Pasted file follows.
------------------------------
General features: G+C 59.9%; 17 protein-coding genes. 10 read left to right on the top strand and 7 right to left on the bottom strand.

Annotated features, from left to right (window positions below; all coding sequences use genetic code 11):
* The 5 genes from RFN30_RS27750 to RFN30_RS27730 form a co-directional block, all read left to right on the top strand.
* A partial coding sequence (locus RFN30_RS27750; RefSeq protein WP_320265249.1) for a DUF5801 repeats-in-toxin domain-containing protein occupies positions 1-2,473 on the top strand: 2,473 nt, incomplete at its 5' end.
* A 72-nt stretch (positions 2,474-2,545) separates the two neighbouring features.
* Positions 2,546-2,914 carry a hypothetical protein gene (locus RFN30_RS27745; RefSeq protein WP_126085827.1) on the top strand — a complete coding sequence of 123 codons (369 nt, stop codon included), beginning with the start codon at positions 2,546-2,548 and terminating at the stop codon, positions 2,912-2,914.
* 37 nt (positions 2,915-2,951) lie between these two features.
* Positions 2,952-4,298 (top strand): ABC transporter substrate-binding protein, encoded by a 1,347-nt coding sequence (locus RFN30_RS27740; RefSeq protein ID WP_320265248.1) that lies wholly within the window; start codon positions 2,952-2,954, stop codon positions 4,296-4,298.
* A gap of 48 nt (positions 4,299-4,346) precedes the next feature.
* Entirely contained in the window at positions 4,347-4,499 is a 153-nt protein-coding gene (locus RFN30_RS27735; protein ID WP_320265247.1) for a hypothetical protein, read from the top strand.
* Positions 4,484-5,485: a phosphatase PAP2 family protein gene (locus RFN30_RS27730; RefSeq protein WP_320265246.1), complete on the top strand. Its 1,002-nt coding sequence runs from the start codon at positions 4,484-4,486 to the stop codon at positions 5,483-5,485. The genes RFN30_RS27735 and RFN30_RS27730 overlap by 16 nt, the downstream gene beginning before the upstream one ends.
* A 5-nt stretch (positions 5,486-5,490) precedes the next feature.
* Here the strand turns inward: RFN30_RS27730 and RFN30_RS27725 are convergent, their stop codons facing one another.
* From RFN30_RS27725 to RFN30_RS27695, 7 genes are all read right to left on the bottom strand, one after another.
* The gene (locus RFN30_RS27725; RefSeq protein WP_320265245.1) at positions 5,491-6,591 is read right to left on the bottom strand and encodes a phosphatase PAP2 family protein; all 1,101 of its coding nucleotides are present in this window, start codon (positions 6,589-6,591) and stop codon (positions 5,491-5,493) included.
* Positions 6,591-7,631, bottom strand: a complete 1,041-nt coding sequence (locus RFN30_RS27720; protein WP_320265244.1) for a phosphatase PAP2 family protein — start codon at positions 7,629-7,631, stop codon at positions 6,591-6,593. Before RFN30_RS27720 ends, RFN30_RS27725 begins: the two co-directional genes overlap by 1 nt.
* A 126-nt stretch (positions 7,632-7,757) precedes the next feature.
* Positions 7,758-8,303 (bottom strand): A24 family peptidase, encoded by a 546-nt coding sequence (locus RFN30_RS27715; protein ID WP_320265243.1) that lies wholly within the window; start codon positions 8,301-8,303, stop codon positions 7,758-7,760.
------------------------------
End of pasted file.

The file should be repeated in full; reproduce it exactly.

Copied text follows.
General features: G+C 59.9%; 17 protein-coding genes. 10 read left to right on the top strand and 7 right to left on the bottom strand.

Annotated features, from left to right (window positions below; all coding sequences use genetic code 11):
* The 5 genes from RFN30_RS27750 to RFN30_RS27730 form a co-directional block, all read left to right on the top strand.
* A partial coding sequence (locus RFN30_RS27750; RefSeq protein WP_320265249.1) for a DUF5801 repeats-in-toxin domain-containing protein occupies positions 1-2,473 on the top strand: 2,473 nt, incomplete at its 5' end.
* A 72-nt stretch (positions 2,474-2,545) separates the two neighbouring features.
* Positions 2,546-2,914 carry a hypothetical protein gene (locus RFN30_RS27745; RefSeq protein WP_126085827.1) on the top strand — a complete coding sequence of 123 codons (369 nt, stop codon included), beginning with the start codon at positions 2,546-2,548 and terminating at the stop codon, positions 2,912-2,914.
* 37 nt (positions 2,915-2,951) lie between these two features.
* Positions 2,952-4,298 (top strand): ABC transporter substrate-binding protein, encoded by a 1,347-nt coding sequence (locus RFN30_RS27740; RefSeq protein ID WP_320265248.1) that lies wholly within the window; start codon positions 2,952-2,954, stop codon positions 4,296-4,298.
* A gap of 48 nt (positions 4,299-4,346) precedes the next feature.
* Entirely contained in the window at positions 4,347-4,499 is a 153-nt protein-coding gene (locus RFN30_RS27735; protein ID WP_320265247.1) for a hypothetical protein, read from the top strand.
* Positions 4,484-5,485: a phosphatase PAP2 family protein gene (locus RFN30_RS27730; RefSeq protein WP_320265246.1), complete on the top strand. Its 1,002-nt coding sequence runs from the start codon at positions 4,484-4,486 to the stop codon at positions 5,483-5,485. The genes RFN30_RS27735 and RFN30_RS27730 overlap by 16 nt, the downstream gene beginning before the upstream one ends.
* A 5-nt stretch (positions 5,486-5,490) precedes the next feature.
* Here the strand turns inward: RFN30_RS27730 and RFN30_RS27725 are convergent, their stop codons facing one another.
* From RFN30_RS27725 to RFN30_RS27695, 7 genes are all read right to left on the bottom strand, one after another.
* The gene (locus RFN30_RS27725; RefSeq protein WP_320265245.1) at positions 5,491-6,591 is read right to left on the bottom strand and encodes a phosphatase PAP2 family protein; all 1,101 of its coding nucleotides are present in this window, start codon (positions 6,589-6,591) and stop codon (positions 5,491-5,493) included.
* Positions 6,591-7,631, bottom strand: a complete 1,041-nt coding sequence (locus RFN30_RS27720; protein WP_320265244.1) for a phosphatase PAP2 family protein — start codon at positions 7,629-7,631, stop codon at positions 6,591-6,593. Before RFN30_RS27720 ends, RFN30_RS27725 begins: the two co-directional genes overlap by 1 nt.
* A 126-nt stretch (positions 7,632-7,757) precedes the next feature.
* Positions 7,758-8,303 (bottom strand): A24 family peptidase, encoded by a 546-nt coding sequence (locus RFN30_RS27715; protein ID WP_320265243.1) that lies wholly within the window; start codon positions 8,301-8,303, stop codon positions 7,758-7,760.